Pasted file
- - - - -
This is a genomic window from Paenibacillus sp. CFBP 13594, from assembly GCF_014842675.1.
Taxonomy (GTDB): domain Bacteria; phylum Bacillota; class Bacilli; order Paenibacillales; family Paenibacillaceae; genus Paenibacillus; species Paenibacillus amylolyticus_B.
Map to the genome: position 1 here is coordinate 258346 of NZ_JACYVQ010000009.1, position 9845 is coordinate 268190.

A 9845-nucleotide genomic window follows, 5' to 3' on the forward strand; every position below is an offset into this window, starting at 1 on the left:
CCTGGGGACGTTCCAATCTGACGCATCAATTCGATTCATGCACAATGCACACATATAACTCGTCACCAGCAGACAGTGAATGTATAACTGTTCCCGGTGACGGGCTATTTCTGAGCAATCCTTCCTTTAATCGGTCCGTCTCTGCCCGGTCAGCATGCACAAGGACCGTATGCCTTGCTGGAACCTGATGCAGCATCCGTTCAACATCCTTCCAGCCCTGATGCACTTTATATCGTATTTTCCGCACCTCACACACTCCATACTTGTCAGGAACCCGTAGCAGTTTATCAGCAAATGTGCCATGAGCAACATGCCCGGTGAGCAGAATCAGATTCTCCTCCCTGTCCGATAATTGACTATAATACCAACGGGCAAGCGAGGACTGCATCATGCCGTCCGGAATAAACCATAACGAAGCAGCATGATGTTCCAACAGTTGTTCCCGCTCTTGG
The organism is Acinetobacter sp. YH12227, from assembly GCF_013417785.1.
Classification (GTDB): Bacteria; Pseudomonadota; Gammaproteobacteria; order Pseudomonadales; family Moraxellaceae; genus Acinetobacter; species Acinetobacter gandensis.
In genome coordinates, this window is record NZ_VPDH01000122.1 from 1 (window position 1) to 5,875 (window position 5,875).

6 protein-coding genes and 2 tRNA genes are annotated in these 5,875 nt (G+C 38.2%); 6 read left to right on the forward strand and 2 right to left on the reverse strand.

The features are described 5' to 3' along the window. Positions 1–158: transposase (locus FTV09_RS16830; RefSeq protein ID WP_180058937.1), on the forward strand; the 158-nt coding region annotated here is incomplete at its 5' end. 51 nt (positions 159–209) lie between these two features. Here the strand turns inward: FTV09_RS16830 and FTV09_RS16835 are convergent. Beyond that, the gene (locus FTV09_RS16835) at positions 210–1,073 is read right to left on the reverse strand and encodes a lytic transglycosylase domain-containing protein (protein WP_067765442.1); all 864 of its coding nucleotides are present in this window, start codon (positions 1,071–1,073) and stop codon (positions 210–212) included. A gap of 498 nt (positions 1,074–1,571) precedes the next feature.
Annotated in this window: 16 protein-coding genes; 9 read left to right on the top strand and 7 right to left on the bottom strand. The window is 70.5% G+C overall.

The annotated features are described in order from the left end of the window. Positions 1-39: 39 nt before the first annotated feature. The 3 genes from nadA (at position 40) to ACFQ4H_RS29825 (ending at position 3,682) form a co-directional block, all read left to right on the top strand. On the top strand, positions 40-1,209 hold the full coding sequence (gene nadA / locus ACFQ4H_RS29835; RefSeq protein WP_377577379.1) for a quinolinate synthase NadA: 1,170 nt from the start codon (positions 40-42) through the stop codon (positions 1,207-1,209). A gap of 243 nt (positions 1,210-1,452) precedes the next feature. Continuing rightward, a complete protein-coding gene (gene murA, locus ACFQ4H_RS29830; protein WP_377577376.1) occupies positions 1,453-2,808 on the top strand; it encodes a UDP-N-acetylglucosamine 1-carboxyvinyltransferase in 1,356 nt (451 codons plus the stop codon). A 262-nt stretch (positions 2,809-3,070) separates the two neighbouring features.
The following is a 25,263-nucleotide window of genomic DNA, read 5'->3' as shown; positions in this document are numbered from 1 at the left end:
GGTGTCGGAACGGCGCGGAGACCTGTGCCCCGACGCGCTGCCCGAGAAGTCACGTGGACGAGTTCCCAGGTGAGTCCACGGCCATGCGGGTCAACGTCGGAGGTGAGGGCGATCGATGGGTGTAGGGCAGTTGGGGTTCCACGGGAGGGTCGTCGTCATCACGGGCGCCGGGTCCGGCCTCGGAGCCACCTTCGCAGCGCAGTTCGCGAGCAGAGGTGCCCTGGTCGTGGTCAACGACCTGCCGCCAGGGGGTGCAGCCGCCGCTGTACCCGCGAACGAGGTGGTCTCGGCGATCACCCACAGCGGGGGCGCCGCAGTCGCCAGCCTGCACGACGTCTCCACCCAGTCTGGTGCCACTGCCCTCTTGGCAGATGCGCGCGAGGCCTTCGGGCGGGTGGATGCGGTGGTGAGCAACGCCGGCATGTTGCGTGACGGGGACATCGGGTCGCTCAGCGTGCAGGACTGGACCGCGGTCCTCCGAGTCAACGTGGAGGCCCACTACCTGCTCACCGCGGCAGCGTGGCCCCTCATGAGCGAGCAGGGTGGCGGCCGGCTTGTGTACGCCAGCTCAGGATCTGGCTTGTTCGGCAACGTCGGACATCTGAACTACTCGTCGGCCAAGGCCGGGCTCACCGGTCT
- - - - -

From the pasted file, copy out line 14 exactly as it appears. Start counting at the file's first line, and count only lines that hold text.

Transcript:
GGTGTCGGAACGGCGCGGAGACCTGTGCCCCGACGCGCTGCCCGAGAAGTCACGTGGACGAGTTCCCAGGTGAGTCCACGGCCATGCGGGTCAACGTCGGAGGTGAGGGCGATCGATGGGTGTAGGGCAGTTGGGGTTCCACGGGAGGGTCGTCGTCATCACGGGCGCCGGGTCCGGCCTCGGAGCCACCTTCGCAGCGCAGTTCGCGAGCAGAGGTGCCCTGGTCGTGGTCAACGACCTGCCGCCAGGGGGTGCAGCCGCCGCTGTACCCGCGAACGAGGTGGTCTCGGCGATCACCCACAGCGGGGGCGCCGCAGTCGCCAGCCTGCACGACGTCTCCACCCAGTCTGGTGCCACTGCCCTCTTGGCAGATGCGCGCGAGGCCTTCGGGCGGGTGGATGCGGTGGTGAGCAACGCCGGCATGTTGCGTGACGGGGACATCGGGTCGCTCAGCGTGCAGGACTGGACCGCGGTCCTCCGAGTCAACGTGGAGGCCCACTACCTGCTCACCGCGGCAGCGTGGCCCCTCATGAGCGAGCAGGGTGGCGGCCGGCTTGTGTACGCCAGCTCAGGATCTGGCTTGTTCGGCAACGTCGGACATCTGAACTACTCGTCGGCCAAGGCCGGGCTCACCGGTCT